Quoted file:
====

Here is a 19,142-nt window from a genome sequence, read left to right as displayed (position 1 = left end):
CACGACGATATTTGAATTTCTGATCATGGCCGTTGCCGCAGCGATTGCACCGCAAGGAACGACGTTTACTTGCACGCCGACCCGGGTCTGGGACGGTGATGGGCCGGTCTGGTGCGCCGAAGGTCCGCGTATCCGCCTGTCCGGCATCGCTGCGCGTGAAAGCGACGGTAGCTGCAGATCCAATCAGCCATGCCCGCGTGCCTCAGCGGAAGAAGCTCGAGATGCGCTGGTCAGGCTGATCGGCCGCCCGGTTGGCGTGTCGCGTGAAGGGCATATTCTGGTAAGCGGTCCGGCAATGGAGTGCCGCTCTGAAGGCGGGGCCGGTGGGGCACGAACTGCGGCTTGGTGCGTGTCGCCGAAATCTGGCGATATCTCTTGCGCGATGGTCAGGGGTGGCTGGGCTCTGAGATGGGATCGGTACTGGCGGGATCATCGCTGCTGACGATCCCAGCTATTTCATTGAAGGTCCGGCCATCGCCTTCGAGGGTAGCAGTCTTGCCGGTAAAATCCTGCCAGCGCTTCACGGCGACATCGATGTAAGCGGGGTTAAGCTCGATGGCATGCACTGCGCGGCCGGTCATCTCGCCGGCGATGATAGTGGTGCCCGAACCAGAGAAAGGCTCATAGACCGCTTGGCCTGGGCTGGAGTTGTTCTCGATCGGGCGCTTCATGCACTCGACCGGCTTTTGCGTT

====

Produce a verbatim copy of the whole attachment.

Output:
Here is a 19,142-nt window from a genome sequence, read left to right as displayed (position 1 = left end):
CACGACGATATTTGAATTTCTGATCATGGCCGTTGCCGCAGCGATTGCACCGCAAGGAACGACGTTTACTTGCACGCCGACCCGGGTCTGGGACGGTGATGGGCCGGTCTGGTGCGCCGAAGGTCCGCGTATCCGCCTGTCCGGCATCGCTGCGCGTGAAAGCGACGGTAGCTGCAGATCCAATCAGCCATGCCCGCGTGCCTCAGCGGAAGAAGCTCGAGATGCGCTGGTCAGGCTGATCGGCCGCCCGGTTGGCGTGTCGCGTGAAGGGCATATTCTGGTAAGCGGTCCGGCAATGGAGTGCCGCTCTGAAGGCGGGGCCGGTGGGGCACGAACTGCGGCTTGGTGCGTGTCGCCGAAATCTGGCGATATCTCTTGCGCGATGGTCAGGGGTGGCTGGGCTCTGAGATGGGATCGGTACTGGCGGGATCATCGCTGCTGACGATCCCAGCTATTTCATTGAAGGTCCGGCCATCGCCTTCGAGGGTAGCAGTCTTGCCGGTAAAATCCTGCCAGCGCTTCACGGCGACATCGATGTAAGCGGGGTTAAGCTCGATGGCATGCACTGCGCGGCCGGTCATCTCGCCGGCGATGATAGTGGTGCCCGAACCAGAGAAAGGCTCATAGACCGCTTGGCCTGGGCTGGAGTTGTTCTCGATCGGGCGCTTCATGCACTCGACCGGCTTTTGCGTT